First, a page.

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Bert Musschenga
VU University Amsterdam
  1. Moral Intuitions, Moral Expertise and Moral Reasoning.Albert W. Musschenga - 2009 - Journal of Philosophy of Education 43 (4):597-613.
    In this article I examine the consequences of the dominance of intuitive thinking in moral judging and deciding for the role of moral reasoning in moral education. I argue that evidence for the reliability of moral intuitions is lacking. We cannot determine when we can trust our intuitive moral judgements. Deliberate and critical reasoning is needed, but it cannot replace intuitive thinking. Following Robin Hogarth, I argue that intuitive judgements can be improved. The expertise model for moral development, proposed by (...)
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  2.  77
    Empirical Ethics and the Special Status of Practitioners' Judgements.Albert W. Musschenga - 2010 - Ethical Perspectives 17 (2):203-230.
    According to some proponents of an empirical medical ethics, medical ethics should take the experience, insights, and arguments of doctors and other medical practitioners as their point of departure. Medical practitioners are supposed to have ‘moral wisdom.’ In this view, the moral beliefs of medical practitioners have a special status. In sections I-IV, I discuss two possible defences of such a status. The first defence is based on the special status of the moral beliefs of the health professional as an (...)
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  3. Naturalness: Beyond Animal Welfare.Albert W. Musschenga - 2002 - Journal of Agricultural and Environmental Ethics 15 (2):171-186.
    There is an ongoing debate in animalethics on the meaning and scope of animalwelfare. In certain broader views, leading anatural life through the development of naturalcapabilities is also headed under the conceptof animal welfare. I argue that a concern forthe development of natural capabilities of ananimal such as expressed when living freelyshould be distinguished from the preservationof the naturalness of its behavior andappearance. However, it is not always clearwhere a plea for natural living changes overinto a plea for the preservation (...)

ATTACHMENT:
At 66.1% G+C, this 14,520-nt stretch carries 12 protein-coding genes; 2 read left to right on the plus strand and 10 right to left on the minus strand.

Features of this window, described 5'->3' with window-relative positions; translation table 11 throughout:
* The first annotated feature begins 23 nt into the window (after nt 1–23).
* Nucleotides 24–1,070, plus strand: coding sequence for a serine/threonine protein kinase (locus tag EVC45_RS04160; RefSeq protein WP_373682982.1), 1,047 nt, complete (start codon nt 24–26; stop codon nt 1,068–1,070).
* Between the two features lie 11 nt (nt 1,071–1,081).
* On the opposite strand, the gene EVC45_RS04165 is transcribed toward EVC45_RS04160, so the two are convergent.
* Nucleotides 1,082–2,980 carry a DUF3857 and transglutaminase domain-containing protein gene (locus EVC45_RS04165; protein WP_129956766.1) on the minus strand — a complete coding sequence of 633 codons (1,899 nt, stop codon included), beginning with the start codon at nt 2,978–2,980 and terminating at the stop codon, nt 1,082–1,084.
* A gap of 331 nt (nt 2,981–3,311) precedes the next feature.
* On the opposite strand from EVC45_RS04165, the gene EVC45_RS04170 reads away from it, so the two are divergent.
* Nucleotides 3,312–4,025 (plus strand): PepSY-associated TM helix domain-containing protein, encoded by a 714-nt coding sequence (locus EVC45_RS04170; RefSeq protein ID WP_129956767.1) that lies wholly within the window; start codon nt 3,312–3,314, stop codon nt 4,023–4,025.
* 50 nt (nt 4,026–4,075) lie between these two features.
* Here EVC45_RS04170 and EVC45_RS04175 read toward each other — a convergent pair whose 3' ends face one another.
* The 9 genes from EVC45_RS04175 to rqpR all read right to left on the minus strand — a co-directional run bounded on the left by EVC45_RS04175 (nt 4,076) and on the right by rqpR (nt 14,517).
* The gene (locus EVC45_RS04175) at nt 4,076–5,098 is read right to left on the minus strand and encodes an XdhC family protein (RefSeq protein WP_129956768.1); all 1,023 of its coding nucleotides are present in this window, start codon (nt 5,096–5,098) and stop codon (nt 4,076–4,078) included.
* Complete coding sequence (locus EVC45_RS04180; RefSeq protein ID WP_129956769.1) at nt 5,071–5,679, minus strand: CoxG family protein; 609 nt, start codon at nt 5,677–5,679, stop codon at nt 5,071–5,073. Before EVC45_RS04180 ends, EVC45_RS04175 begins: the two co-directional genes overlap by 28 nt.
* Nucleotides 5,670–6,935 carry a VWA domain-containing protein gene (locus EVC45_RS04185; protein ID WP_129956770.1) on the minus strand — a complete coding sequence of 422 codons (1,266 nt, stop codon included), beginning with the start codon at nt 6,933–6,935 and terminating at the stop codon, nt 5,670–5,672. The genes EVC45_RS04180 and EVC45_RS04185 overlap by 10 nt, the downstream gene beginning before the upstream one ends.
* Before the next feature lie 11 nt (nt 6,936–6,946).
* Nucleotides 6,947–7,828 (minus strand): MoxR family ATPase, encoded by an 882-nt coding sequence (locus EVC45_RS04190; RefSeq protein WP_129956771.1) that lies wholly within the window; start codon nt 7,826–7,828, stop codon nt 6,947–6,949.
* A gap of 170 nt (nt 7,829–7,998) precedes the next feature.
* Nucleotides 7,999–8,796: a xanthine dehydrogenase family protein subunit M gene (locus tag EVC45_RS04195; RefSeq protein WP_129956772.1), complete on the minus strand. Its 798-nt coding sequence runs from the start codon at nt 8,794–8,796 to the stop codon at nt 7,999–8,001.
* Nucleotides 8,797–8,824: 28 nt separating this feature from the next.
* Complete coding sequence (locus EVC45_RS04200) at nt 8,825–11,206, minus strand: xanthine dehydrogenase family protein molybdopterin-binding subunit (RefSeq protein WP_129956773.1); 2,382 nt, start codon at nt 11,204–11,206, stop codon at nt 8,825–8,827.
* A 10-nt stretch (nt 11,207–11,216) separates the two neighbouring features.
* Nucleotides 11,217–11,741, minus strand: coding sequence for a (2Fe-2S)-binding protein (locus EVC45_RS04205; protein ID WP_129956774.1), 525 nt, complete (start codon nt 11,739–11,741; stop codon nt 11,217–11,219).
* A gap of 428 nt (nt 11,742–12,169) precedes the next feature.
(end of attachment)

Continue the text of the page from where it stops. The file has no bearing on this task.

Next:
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  4.  95
    Moral Animals and Moral Responsibility.Albert W. Musschenga - 2015 - Les ateliers de l'éthique/The Ethics Forum 10 (2):38-59.
    Albert Musschenga | : The central question of this article is, Are animals morally responsible for what they do? Answering this question requires a careful, step-by-step argument. In sections 1 and 2, I explain what morality is, and that having a morality means following moral rules or norms. In sections 3 and 4, I argue that some animals show not just regularities in their social behaviour, but can be rightly said to follow social norms. But are the norms they follow (...)
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  5.  91
    The Epistemic Value of Psychological Moral Intuitions.Albert W. Musschenga - 2010 - Philosophical Explorations 13 (2):113-128.
    In this article, I discuss whether intuitive moral judgements have epistemic value. Are they mere expressions of irrational feelings that should be disregarded or should they be taken seriously? In section 2, I discuss the view of some social psychologists that moral intuitions are, like other social intuitions, under certain conditions more reliable than conscious deliberative judgements. In sections 3 and 4, I examine whether intuitive moral judgements can be said not to need inferential justification. I outline a concept of (...)
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  6. Education for Moral Integrity.Albert W. Musschenga - 2001 - Philosophy of Education 35 (2):219-235.
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